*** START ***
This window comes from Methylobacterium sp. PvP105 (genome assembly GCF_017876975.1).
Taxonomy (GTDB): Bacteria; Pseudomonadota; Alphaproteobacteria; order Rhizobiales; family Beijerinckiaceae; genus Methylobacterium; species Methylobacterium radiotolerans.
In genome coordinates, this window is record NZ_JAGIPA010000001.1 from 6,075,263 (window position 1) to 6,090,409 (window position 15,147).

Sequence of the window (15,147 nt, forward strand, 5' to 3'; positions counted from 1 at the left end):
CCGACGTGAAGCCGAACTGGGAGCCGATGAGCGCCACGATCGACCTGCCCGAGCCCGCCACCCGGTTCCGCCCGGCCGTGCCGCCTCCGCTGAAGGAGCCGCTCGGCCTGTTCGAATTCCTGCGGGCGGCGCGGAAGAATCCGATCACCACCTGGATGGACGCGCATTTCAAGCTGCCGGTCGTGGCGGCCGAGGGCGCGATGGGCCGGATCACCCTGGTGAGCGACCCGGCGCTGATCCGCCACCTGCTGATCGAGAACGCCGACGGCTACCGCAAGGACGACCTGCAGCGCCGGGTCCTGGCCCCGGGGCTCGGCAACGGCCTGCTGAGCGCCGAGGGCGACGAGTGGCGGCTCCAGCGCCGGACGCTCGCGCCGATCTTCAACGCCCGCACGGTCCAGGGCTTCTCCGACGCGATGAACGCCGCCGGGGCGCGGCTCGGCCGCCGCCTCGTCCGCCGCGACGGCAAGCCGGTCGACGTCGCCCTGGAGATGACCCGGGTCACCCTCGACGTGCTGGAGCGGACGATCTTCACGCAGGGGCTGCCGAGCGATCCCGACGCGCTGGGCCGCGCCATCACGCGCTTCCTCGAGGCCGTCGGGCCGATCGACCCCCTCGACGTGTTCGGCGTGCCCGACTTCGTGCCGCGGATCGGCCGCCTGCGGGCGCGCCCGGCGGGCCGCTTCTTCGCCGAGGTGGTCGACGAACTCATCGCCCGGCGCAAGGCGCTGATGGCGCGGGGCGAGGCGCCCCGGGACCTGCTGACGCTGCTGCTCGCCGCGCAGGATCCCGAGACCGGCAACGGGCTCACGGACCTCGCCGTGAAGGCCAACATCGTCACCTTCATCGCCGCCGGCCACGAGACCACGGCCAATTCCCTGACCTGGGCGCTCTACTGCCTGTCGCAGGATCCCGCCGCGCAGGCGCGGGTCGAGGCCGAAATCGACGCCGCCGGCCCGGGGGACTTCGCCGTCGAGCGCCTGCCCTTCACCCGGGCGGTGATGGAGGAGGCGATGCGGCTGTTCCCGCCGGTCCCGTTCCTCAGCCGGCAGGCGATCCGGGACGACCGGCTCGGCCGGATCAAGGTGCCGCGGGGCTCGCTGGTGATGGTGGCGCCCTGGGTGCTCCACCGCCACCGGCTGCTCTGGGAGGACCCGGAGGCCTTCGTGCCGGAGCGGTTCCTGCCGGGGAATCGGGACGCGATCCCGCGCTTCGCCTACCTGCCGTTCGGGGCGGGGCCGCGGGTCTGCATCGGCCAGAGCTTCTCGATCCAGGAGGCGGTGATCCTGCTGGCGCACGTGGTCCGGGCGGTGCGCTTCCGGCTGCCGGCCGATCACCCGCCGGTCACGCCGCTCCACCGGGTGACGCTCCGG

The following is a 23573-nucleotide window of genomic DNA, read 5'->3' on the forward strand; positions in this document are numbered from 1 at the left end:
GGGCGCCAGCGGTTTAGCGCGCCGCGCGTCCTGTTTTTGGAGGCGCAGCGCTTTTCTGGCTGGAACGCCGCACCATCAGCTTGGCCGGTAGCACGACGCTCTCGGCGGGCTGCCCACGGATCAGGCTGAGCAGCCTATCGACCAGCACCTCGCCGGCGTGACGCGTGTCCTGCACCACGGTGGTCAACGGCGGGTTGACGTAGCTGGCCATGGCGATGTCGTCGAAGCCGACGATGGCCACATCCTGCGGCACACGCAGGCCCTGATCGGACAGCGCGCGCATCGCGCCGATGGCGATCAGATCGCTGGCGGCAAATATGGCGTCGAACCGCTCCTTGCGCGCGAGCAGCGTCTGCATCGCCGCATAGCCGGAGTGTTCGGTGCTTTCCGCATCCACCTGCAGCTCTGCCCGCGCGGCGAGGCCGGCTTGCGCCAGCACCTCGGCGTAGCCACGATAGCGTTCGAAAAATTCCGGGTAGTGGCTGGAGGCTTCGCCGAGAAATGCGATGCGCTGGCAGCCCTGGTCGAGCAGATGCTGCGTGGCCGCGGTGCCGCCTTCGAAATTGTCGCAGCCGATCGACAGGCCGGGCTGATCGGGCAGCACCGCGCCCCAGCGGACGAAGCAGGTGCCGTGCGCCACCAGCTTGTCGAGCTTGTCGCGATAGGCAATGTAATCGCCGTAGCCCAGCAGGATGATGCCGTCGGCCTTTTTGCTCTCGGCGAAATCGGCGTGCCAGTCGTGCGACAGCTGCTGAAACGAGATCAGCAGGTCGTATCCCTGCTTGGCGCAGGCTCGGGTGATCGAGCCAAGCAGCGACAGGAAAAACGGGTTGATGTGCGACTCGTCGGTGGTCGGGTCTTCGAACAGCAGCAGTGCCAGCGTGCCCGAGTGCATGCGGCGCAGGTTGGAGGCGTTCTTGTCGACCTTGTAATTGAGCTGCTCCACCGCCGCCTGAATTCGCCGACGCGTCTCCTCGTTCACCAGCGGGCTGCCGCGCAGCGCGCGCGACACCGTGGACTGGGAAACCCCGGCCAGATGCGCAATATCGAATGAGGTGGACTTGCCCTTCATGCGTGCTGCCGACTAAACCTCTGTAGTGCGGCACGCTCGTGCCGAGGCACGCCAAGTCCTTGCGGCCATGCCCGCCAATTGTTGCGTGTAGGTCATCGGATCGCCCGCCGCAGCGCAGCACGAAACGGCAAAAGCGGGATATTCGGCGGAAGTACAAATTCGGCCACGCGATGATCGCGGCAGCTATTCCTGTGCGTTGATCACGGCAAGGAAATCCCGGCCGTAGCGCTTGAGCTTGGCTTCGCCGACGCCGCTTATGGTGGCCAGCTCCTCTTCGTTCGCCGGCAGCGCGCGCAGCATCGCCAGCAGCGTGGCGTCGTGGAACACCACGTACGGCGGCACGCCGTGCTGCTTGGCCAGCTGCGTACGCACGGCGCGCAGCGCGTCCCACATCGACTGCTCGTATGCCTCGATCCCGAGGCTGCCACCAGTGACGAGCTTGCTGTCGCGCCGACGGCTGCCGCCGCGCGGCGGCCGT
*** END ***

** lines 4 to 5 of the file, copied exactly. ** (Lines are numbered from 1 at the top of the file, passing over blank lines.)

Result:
Sequence of the window (15,147 nt, forward strand, 5' to 3'; positions counted from 1 at the left end):
CCGACGTGAAGCCGAACTGGGAGCCGATGAGCGCCACGATCGACCTGCCCGAGCCCGCCACCCGGTTCCGCCCGGCCGTGCCGCCTCCGCTGAAGGAGCCGCTCGGCCTGTTCGAATTCCTGCGGGCGGCGCGGAAGAATCCGATCACCACCTGGATGGACGCGCATTTCAAGCTGCCGGTCGTGGCGGCCGAGGGCGCGATGGGCCGGATCACCCTGGTGAGCGACCCGGCGCTGATCCGCCACCTGCTGATCGAGAACGCCGACGGCTACCGCAAGGACGACCTGCAGCGCCGGGTCCTGGCCCCGGGGCTCGGCAACGGCCTGCTGAGCGCCGAGGGCGACGAGTGGCGGCTCCAGCGCCGGACGCTCGCGCCGATCTTCAACGCCCGCACGGTCCAGGGCTTCTCCGACGCGATGAACGCCGCCGGGGCGCGGCTCGGCCGCCGCCTCGTCCGCCGCGACGGCAAGCCGGTCGACGTCGCCCTGGAGATGACCCGGGTCACCCTCGACGTGCTGGAGCGGACGATCTTCACGCAGGGGCTGCCGAGCGATCCCGACGCGCTGGGCCGCGCCATCACGCGCTTCCTCGAGGCCGTCGGGCCGATCGACCCCCTCGACGTGTTCGGCGTGCCCGACTTCGTGCCGCGGATCGGCCGCCTGCGGGCGCGCCCGGCGGGCCGCTTCTTCGCCGAGGTGGTCGACGAACTCATCGCCCGGCGCAAGGCGCTGATGGCGCGGGGCGAGGCGCCCCGGGACCTGCTGACGCTGCTGCTCGCCGCGCAGGATCCCGAGACCGGCAACGGGCTCACGGACCTCGCCGTGAAGGCCAACATCGTCACCTTCATCGCCGCCGGCCACGAGACCACGGCCAATTCCCTGACCTGGGCGCTCTACTGCCTGTCGCAGGATCCCGCCGCGCAGGCGCGGGTCGAGGCCGAAATCGACGCCGCCGGCCCGGGGGACTTCGCCGTCGAGCGCCTGCCCTTCACCCGGGCGGTGATGGAGGAGGCGATGCGGCTGTTCCCGCCGGTCCCGTTCCTCAGCCGGCAGGCGATCCGGGACGACCGGCTCGGCCGGATCAAGGTGCCGCGGGGCTCGCTGGTGATGGTGGCGCCCTGGGTGCTCCACCGCCACCGGCTGCTCTGGGAGGACCCGGAGGCCTTCGTGCCGGAGCGGTTCCTGCCGGGGAATCGGGACGCGATCCCGCGCTTCGCCTACCTGCCGTTCGGGGCGGGGCCGCGGGTCTGCATCGGCCAGAGCTTCTCGATCCAGGAGGCGGTGATCCTGCTGGCGCACGTGGTCCGGGCGGTGCGCTTCCGGCTGCCGGCCGATCACCCGCCGGTCACGCCGCTCCACCGGGTGACGCTCCGG